Since our label values and prediction results were continuous, we selected 0.5 as the cutoff value to divide the state of methylation into positive (> 0.5) and negative (≤0.5) samples. Via holdout validation (“Methods”), all methods were trained and tested on distinct methylation sites. In particular, these sites were previously grouped, with part of them from CpG islands and the rest from non-CpG islands. CpG islands are short CpG-rich regions of DNA which are often associated with the transcription start sites of genes. There are differences in methylation patterns between CpG islands and non-CpG islands, so we chose SE, SP, ACC and AUC to quantify the prediction performance of different models. The results of the classification comparison were shown in Fig. 3. The results showed that the overall prediction of MRCNN was better than that of DeepCpG, while the result of DeepCpG was better than that of the baseline model, CNN. It is worth mentioning that MRCNN achieved an accuracy of 93.2% and an AUC of 0.96 (t-test; P-value = 3.27 × 10− 19) on sites from CpG islands and an accuracy of 93.8% and an AUC of 0.97 (t-test; P-value = 2.65 × 10− 19) on sites from non-CpG islands. To fully compare the classification performance of the three models, we also selected several sets of loci from the whole genome with different sizes for testing. The results were shown in Additional file 2.

Fig. 3
figure3

MRCNN obtained better classification performance than DeepCpG and the baseline method, simple CNN. Different deep learning architectures lead to different effects in extracting features, which in turn affects the classification results for the test sets. The difference between the SE and SP between CpG islands and non-CpG islands reveals distinct methylation patterns in different regions of the genomes

We can see that even a general simple CNN model had a certain ability to describe the relationship between DNA sequences and CG sites after training and achieved an accuracy of more than 70% and an AUC of approximately 80%. However, there was still a gap compared to the well-designed MRCNN and DeepCpG. On one hand, we can see the powerful feature extraction capability of deep convolutional networks. On the other hand, we can conclude that a customized deep learning model for a specific problem is able to truly utilize its capability. In addition, we also find that in the prediction of sites from CpG islands, the SE is less than the SP, while this situation is exactly the opposite for sites from non-CpG islands. A significant reason for this is that CpG islands are enriched with sites of hypomethylation (more negative samples), while non-CpG islands are predominantly hypermethylated (more positive samples). This illustrates the effect of the different methylation patterns of CpG islands and non-CpG islands on feature extraction during model training.

We also considered the effect of different cell and tissue types on the prediction of MRCNN. Based on this, test was performed on several other tissue types of methylation data. Since the data for training the model come from the normal stem cells of human body, we compared the performance of predicting the methylation level of another three tissues. The test loci come from normal brain white matter, lung tissue, and colon tissue, which were randomly distributed on CpG islands and non-CpG islands for the consideration of genome-wide methylation prediction. The results of the classification performances were shown in Fig. 4. Precisely speaking, the prediction result from the H1 ESC was slightly better than the other three cell types, but the difference was very tiny, and the prediction of hypomethylation in lung tissue was better than that of H1 ESC (with higher SP). MRCNN got an AUC of 0.91 (t-test; P-value = 1.87 × 10–19) for brain white matter data, an AUC of 0.925 (t-test; P-value = 2.21 × 10–19) for normal lung tissue data and an AUC of 0.915 (t-test; P-value = 4.19 × 10–19) for normal colon tissue data.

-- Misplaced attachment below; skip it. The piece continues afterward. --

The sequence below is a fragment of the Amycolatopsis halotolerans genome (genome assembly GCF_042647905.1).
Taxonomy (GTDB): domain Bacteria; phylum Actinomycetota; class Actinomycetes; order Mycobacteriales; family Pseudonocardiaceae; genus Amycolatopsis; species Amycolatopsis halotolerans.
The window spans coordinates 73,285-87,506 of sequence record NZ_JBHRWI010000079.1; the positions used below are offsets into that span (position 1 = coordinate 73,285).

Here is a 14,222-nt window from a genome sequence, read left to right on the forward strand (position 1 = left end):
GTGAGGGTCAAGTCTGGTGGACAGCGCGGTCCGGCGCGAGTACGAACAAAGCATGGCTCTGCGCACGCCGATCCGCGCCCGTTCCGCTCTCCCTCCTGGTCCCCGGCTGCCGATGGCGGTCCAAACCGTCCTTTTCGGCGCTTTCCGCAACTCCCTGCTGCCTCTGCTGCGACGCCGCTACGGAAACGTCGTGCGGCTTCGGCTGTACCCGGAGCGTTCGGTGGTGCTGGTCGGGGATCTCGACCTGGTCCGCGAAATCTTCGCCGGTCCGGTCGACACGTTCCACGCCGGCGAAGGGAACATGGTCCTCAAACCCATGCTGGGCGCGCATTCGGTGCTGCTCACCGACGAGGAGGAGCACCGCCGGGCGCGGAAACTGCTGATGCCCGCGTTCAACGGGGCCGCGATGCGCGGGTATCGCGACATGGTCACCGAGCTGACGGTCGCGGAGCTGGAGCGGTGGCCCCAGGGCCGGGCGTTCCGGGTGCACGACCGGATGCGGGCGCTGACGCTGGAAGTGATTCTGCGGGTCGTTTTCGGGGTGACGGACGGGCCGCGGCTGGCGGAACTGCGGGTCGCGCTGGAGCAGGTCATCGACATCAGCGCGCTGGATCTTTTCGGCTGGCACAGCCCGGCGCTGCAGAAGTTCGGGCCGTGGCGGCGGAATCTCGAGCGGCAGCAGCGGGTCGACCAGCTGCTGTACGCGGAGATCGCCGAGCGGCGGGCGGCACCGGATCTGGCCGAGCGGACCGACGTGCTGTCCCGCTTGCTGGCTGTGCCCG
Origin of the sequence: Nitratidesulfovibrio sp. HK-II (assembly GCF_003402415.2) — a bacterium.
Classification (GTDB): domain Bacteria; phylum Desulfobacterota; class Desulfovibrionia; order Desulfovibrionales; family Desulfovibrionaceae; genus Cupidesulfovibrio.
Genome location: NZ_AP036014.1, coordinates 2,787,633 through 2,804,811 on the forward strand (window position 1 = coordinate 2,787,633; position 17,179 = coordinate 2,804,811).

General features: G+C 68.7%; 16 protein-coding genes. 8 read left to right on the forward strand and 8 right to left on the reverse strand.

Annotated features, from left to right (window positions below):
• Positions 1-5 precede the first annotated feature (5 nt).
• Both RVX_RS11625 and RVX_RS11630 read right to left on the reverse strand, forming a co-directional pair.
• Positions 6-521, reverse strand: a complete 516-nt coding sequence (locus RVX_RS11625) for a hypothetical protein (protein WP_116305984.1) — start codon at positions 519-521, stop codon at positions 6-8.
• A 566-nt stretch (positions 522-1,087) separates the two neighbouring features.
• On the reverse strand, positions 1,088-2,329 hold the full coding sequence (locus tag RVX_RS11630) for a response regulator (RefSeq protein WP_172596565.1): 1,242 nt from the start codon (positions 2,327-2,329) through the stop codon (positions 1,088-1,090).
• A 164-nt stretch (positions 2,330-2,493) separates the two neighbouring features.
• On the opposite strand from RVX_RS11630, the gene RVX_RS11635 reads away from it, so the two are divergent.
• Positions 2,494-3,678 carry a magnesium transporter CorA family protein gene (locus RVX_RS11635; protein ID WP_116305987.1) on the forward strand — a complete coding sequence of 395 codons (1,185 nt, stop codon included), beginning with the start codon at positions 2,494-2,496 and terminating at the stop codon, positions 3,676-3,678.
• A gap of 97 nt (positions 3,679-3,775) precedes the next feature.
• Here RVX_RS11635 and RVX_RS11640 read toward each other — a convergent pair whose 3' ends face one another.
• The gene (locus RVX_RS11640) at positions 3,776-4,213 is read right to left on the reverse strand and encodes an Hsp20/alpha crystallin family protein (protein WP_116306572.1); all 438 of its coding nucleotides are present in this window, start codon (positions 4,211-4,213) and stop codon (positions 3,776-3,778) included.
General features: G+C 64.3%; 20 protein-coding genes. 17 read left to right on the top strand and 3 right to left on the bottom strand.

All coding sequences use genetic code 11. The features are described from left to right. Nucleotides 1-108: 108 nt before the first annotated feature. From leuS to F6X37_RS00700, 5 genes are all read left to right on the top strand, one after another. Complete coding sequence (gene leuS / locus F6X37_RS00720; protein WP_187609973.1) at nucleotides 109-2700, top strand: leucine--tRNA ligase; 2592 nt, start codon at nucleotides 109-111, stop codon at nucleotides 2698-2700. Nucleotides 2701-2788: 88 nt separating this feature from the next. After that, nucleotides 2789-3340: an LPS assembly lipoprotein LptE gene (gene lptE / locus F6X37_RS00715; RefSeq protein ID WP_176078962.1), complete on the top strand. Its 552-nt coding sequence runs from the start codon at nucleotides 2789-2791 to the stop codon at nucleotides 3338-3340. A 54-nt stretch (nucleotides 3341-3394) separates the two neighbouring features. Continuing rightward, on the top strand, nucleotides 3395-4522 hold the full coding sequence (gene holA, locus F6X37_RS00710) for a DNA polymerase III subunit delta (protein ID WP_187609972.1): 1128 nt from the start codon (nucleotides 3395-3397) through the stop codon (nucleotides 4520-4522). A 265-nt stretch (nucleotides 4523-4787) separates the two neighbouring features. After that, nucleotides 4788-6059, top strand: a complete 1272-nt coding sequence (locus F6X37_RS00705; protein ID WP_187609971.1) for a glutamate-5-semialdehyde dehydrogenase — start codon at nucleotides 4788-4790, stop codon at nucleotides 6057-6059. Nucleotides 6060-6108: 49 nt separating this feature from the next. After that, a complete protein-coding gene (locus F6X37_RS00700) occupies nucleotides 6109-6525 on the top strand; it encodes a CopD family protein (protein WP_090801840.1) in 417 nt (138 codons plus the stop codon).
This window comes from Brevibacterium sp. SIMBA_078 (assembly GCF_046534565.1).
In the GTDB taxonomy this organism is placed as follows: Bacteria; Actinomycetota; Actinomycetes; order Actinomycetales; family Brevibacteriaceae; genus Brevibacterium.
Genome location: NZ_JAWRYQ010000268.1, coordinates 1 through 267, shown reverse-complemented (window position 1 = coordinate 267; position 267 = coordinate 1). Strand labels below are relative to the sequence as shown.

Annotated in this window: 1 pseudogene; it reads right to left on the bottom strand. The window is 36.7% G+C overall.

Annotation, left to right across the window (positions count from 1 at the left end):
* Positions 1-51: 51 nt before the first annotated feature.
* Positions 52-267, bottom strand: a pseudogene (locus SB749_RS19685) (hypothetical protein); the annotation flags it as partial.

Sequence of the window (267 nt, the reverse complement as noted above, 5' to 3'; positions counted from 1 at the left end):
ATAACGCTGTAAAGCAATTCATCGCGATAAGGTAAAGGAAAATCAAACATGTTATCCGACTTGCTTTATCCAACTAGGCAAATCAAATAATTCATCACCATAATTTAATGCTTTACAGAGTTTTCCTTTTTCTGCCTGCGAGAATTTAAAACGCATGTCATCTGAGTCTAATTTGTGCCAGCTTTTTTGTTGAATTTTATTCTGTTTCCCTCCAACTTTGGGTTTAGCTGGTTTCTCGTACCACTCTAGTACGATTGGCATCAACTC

Fig. 4
figure4

MRCNN predicted methylation for different types of tissues. The H1 ESC was used as the control data, and the other three data were taken from the normal brain white matter, lung and colon tissue. Although MRCNN was trained on H1 ESC data, it still obtained high accuracy and performance when used to predict methylation levels of other types of tissues. The results showed that MRCNN had a certain robustness to more complicated methylation problems

Although MRCNN was trained based on human stem cells, we can see from the experimental results that the performance of MRCNN was still good on other tissue methylation data and further demonstrated the effectiveness of MRCNN as a universal predictive tool for genome-wide methylation. For more cautious consideration, we also evaluated the prediction of MRCNN in the cancerous phenotypes of the three tissues, and the results were shown in Additional file 3. Overall, MRCNN achieved satisfactory predictions for different types of cells and tissues, indicating that the model had considerable adaptability in face of more complex methylation mechanisms and confirmed the original intention of designing a universal genome-wide methylation prediction tool.